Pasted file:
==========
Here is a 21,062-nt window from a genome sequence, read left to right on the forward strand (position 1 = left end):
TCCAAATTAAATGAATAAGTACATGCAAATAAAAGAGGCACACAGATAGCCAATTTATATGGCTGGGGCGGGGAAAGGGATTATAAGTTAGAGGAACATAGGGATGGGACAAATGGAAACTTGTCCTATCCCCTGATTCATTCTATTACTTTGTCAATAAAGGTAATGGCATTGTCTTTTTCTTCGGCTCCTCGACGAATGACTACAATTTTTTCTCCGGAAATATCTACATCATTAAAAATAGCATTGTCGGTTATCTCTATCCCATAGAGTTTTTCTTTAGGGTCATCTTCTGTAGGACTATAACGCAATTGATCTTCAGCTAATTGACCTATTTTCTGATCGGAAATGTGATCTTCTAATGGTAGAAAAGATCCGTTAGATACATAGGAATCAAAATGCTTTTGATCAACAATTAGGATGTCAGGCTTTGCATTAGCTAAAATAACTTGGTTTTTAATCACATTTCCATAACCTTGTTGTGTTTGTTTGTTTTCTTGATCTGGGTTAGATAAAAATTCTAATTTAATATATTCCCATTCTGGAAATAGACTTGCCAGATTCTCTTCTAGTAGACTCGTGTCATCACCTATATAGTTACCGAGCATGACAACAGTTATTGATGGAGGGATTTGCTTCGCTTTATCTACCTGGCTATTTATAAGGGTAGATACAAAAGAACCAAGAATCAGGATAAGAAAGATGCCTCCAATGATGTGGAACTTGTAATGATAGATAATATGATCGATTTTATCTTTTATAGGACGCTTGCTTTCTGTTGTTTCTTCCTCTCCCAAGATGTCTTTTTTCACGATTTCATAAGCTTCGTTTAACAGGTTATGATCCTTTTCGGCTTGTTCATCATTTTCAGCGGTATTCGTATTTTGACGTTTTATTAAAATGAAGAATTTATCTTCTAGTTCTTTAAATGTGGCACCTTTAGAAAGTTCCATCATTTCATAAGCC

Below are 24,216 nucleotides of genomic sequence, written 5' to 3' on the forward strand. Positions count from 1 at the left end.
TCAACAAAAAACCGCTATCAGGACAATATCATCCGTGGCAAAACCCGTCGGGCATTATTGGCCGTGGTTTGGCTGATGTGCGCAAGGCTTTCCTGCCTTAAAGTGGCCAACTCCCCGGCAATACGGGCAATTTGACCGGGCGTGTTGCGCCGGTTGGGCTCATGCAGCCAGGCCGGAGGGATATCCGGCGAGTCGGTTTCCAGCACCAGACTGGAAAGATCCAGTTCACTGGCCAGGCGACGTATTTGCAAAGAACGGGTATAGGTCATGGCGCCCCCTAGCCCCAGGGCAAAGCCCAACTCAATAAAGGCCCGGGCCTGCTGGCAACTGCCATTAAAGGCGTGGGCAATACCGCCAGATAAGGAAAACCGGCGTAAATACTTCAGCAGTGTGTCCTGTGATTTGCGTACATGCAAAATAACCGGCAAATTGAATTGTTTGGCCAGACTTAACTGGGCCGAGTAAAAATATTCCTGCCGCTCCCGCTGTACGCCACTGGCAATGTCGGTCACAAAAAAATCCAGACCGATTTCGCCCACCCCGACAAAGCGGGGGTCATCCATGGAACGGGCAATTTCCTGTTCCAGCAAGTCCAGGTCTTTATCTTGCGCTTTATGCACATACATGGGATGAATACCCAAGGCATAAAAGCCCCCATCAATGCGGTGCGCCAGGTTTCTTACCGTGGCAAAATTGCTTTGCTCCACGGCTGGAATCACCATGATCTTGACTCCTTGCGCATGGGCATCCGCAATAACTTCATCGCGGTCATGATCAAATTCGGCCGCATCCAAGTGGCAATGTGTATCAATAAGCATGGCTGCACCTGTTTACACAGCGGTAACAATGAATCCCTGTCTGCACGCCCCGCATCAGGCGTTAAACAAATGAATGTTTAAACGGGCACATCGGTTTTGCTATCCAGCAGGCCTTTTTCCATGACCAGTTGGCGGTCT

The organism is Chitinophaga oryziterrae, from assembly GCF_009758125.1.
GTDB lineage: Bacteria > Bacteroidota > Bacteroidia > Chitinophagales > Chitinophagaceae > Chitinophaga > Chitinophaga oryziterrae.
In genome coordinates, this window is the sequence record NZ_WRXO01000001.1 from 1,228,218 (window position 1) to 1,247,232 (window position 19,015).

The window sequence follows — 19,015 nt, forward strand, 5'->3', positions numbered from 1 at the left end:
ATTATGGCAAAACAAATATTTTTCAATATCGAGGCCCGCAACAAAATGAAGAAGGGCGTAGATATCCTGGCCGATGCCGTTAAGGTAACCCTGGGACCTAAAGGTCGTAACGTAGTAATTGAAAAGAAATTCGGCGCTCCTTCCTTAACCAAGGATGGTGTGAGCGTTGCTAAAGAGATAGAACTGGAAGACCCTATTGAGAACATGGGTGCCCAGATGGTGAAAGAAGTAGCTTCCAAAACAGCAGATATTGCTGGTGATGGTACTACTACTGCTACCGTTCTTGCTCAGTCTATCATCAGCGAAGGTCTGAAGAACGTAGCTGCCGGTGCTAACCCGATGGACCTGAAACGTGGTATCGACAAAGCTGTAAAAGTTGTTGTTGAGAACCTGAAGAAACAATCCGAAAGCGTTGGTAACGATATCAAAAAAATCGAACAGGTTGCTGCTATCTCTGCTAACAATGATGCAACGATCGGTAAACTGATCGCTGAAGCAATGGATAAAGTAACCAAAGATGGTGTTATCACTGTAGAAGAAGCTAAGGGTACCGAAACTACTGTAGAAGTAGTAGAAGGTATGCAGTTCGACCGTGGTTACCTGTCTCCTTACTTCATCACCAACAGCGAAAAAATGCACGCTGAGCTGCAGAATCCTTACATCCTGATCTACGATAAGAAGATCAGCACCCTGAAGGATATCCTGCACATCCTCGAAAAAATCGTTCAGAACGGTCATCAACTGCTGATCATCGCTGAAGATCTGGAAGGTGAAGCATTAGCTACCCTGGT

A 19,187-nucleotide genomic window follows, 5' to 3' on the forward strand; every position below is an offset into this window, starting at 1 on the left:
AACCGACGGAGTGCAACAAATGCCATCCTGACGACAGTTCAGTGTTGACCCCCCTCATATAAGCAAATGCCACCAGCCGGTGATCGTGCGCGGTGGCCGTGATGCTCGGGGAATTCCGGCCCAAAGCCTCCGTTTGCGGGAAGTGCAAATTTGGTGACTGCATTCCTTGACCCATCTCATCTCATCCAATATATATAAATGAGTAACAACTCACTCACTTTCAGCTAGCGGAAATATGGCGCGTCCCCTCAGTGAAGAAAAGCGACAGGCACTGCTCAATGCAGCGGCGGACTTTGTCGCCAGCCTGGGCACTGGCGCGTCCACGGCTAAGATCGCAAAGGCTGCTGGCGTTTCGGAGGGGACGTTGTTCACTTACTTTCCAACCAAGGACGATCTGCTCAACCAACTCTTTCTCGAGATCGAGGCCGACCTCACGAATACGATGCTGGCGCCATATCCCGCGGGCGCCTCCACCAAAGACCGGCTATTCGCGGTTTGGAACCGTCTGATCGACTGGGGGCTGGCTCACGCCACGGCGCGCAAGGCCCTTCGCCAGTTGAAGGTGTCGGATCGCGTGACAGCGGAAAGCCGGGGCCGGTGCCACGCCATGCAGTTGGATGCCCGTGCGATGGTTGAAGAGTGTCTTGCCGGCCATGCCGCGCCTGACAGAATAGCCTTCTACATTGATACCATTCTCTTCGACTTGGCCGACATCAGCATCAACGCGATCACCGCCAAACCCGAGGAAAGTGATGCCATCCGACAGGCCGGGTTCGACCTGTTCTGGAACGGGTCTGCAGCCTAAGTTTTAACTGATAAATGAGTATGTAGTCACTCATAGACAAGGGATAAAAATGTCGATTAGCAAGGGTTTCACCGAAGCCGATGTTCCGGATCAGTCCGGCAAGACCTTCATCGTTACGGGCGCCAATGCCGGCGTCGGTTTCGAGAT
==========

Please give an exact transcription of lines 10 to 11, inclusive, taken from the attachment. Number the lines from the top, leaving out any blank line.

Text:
A 19,187-nucleotide genomic window follows, 5' to 3' on the forward strand; every position below is an offset into this window, starting at 1 on the left:
AACCGACGGAGTGCAACAAATGCCATCCTGACGACAGTTCAGTGTTGACCCCCCTCATATAAGCAAATGCCACCAGCCGGTGATCGTGCGCGGTGGCCGTGATGCTCGGGGAATTCCGGCCCAAAGCCTCCGTTTGCGGGAAGTGCAAATTTGGTGACTGCATTCCTTGACCCATCTCATCTCATCCAATATATATAAATGAGTAACAACTCACTCACTTTCAGCTAGCGGAAATATGGCGCGTCCCCTCAGTGAAGAAAAGCGACAGGCACTGCTCAATGCAGCGGCGGACTTTGTCGCCAGCCTGGGCACTGGCGCGTCCACGGCTAAGATCGCAAAGGCTGCTGGCGTTTCGGAGGGGACGTTGTTCACTTACTTTCCAACCAAGGACGATCTGCTCAACCAACTCTTTCTCGAGATCGAGGCCGACCTCACGAATACGATGCTGGCGCCATATCCCGCGGGCGCCTCCACCAAAGACCGGCTATTCGCGGTTTGGAACCGTCTGATCGACTGGGGGCTGGCTCACGCCACGGCGCGCAAGGCCCTTCGCCAGTTGAAGGTGTCGGATCGCGTGACAGCGGAAAGCCGGGGCCGGTGCCACGCCATGCAGTTGGATGCCCGTGCGATGGTTGAAGAGTGTCTTGCCGGCCATGCCGCGCCTGACAGAATAGCCTTCTACATTGATACCATTCTCTTCGACTTGGCCGACATCAGCATCAACGCGATCACCGCCAAACCCGAGGAAAGTGATGCCATCCGACAGGCCGGGTTCGACCTGTTCTGGAACGGGTCTGCAGCCTAAGTTTTAACTGATAAATGAGTATGTAGTCACTCATAGACAAGGGATAAAAATGTCGATTAGCAAGGGTTTCACCGAAGCCGATGTTCCGGATCAGTCCGGCAAGACCTTCATCGTTACGGGCGCCAATGCCGGCGTCGGTTTCGAGAT